State Sen. James Brochin, the bill’s Senate sponsor, said recent high-profile cases demonstrate the need for the legislation. The Baltimore County Democrat pointed to Dr. Larry Nassar, the team doctor of the U.S. women’s national gymnastics team who was accused of molesting more than 250 girls and women over more than 20 years. He was convicted of 10 charges of sexual assault this year and sent to prison for what is expected to be the rest of his life.

“This is the Nassar case. This is the Bill Cosby case,” Brochin said. “This is giving victims a chance to have their say in court so the jury and a judge learns the whole story.”


Brochin said the bill would give defense attorneys ample opportunity to ask judges to exclude evidence of other alleged assaults by giving them 90 days to raise objections. Prosecutors would have to present “clear and convincing evidence” that the other behavior is relevant, and that its value as evidence outweighs its prejudicial impact on judges or juries.

At least 37 states and the federal government allow the admission of evidence of a pattern of behavior in sexual assault cases, Brochin said.

State Sen. Bobby Zirkin, the chairman of the Judicial Proceedings Committee, said the Senate has sent the proposal to the House in various forms over the years only to see it bottled up in the Judiciary Committee.

The Baltimore County Democrat said he’s basing this year’s bill on the legal doctrine of chances, which allows prosecutors to admit evidence of previous actions if they can show that it is extremely unlikely that those behaviors were not part of a pattern.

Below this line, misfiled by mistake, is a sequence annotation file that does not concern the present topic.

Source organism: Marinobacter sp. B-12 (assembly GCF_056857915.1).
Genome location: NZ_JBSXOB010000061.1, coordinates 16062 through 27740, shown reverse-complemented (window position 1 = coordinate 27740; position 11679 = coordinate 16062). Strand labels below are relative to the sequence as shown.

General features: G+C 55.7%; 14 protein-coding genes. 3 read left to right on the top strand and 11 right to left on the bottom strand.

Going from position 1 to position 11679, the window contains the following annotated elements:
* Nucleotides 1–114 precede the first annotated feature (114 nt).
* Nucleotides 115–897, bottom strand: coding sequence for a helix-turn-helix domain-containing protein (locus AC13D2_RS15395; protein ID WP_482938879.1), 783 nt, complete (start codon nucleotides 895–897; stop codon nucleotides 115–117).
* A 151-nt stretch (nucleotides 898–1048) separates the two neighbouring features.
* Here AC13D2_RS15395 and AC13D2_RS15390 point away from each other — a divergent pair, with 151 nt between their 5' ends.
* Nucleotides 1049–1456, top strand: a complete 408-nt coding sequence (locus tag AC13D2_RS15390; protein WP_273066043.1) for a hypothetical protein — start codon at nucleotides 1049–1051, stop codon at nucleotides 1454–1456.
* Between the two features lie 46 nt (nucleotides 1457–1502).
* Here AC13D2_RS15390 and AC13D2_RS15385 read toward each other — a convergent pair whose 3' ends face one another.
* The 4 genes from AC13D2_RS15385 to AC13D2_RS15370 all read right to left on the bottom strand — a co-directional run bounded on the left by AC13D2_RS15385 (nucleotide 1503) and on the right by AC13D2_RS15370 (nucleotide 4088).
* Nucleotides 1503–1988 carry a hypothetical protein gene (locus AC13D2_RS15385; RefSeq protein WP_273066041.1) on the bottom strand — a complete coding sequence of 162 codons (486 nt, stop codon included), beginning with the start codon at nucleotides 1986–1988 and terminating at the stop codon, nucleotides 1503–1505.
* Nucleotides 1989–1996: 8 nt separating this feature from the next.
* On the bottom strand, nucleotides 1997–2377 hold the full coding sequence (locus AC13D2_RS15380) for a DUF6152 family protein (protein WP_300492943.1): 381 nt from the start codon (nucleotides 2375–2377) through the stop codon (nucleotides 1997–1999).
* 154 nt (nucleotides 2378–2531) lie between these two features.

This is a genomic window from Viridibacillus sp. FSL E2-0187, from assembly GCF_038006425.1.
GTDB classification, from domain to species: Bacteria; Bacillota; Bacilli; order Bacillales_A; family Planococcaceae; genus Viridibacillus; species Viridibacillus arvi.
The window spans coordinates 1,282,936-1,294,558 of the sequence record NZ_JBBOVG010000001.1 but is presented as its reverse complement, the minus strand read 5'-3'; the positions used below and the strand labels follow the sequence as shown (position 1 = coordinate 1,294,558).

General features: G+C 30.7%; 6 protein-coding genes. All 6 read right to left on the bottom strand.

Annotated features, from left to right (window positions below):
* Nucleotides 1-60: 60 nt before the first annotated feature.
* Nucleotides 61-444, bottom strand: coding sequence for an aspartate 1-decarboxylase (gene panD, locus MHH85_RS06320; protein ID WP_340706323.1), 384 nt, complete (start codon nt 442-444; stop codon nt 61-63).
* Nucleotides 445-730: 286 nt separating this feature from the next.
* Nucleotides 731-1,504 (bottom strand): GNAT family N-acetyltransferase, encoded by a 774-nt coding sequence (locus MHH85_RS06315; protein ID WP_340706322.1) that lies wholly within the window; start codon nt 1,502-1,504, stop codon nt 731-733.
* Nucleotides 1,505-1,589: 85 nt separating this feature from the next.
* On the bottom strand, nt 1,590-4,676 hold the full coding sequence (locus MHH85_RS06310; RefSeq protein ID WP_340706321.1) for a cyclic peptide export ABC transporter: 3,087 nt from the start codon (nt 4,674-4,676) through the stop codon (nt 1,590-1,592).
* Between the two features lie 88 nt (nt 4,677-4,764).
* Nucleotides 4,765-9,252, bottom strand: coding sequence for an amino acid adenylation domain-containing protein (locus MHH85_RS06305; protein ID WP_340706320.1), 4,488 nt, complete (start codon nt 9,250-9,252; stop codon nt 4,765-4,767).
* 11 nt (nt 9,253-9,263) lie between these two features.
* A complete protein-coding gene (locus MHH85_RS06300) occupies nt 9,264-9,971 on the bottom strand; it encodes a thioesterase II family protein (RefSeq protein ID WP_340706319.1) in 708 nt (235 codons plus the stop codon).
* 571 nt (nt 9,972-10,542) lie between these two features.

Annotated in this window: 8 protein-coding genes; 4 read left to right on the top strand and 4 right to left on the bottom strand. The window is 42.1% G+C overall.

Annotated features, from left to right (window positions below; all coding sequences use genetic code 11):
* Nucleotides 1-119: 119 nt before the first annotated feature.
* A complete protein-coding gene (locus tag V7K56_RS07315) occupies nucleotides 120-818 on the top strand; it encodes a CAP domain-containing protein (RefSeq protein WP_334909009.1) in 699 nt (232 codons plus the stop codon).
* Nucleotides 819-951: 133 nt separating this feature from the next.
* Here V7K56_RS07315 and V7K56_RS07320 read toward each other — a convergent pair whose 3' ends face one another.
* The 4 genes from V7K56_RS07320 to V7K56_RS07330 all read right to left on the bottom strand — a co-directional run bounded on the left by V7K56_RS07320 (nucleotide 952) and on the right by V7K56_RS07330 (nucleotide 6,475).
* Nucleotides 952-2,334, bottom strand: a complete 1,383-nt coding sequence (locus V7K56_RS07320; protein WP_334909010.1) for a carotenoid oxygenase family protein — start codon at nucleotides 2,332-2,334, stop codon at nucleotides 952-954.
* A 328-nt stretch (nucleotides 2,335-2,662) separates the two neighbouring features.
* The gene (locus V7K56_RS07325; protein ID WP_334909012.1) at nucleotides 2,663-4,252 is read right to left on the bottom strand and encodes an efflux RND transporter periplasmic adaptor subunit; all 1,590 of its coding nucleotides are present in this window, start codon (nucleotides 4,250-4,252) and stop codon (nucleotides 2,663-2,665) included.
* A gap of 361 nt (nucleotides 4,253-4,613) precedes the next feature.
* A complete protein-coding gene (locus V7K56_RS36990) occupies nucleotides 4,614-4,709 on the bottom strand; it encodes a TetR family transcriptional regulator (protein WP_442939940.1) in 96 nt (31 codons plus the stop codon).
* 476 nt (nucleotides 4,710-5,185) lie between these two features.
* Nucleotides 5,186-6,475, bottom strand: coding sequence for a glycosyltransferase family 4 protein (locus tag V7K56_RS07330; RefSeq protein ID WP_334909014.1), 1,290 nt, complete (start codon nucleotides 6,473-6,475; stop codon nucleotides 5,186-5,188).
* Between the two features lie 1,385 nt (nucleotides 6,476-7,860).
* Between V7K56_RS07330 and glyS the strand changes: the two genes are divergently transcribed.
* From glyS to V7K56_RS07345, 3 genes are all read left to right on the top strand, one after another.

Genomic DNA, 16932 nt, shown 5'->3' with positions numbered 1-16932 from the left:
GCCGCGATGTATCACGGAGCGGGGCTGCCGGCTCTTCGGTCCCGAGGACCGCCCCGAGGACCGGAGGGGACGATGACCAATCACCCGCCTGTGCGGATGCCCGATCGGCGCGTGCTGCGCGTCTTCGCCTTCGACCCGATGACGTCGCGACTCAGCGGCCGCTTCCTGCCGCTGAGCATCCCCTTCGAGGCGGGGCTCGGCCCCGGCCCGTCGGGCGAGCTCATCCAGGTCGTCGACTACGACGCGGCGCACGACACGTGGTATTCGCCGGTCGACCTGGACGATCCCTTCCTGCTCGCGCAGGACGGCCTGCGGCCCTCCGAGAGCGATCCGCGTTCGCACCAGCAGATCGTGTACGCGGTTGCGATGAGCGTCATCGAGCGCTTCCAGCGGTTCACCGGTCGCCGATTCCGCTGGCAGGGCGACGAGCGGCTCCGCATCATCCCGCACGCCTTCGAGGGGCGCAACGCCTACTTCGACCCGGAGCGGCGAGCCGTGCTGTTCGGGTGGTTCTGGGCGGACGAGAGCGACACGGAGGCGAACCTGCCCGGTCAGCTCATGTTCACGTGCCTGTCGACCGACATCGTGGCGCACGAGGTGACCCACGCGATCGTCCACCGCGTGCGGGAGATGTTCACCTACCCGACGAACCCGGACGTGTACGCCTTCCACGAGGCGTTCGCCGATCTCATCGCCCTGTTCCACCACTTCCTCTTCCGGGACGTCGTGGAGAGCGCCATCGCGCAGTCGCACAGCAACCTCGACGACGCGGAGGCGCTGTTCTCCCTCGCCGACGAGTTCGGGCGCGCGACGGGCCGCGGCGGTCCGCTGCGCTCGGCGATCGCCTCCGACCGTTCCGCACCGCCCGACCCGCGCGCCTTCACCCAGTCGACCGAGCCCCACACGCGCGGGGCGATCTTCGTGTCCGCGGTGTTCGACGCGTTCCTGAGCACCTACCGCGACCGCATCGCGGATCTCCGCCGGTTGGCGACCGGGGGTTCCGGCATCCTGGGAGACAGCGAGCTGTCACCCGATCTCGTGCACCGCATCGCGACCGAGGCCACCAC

“A number of states have this position,” Zirkin said.

Flores questioned the doctrine of chances.


“We continue to be concerned with our justice system replacing proof with probability,” he said. “Nonetheless, we look forward to working with the House Judiciary Committee to ensure the existing balance in our current evidentiary laws aren’t unnecessarily changed.”

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Lisae C. Jordan, executive director of the Maryland Coalition Against Sexual Assault, said her group has been seeking the legislation for more than 20 years. She’s concerned that the House might find “the Senate strayed so far from the Maryland rules of evidence.”

Jordan and Mosby both said they hope delegates write their own version and take it to a conference committee with the Senate.

That’s what Vallario said Wednesday that he intends to do. He said he expects to move a bill sponsored by Del. Vanessa E. Atterbeary, a Howard County Democrat, in time for Monday’s “crossover” deadline, when House bills are due in the Senate and vice versa.

With his support and strong bipartisan co-sponsorship, the legislation is virtually certain to pass the House.

Passage by both houses are no guarantee the bill will go to the governor’s desk. Complicated bills have frequently become hung up in conferences between House and Senate committees.


Zirkin said he understands why the House has been wary in the past.

“When you start letting other victims in it, it’s starting to mess around in rules that have been very carefully crafted,” he said.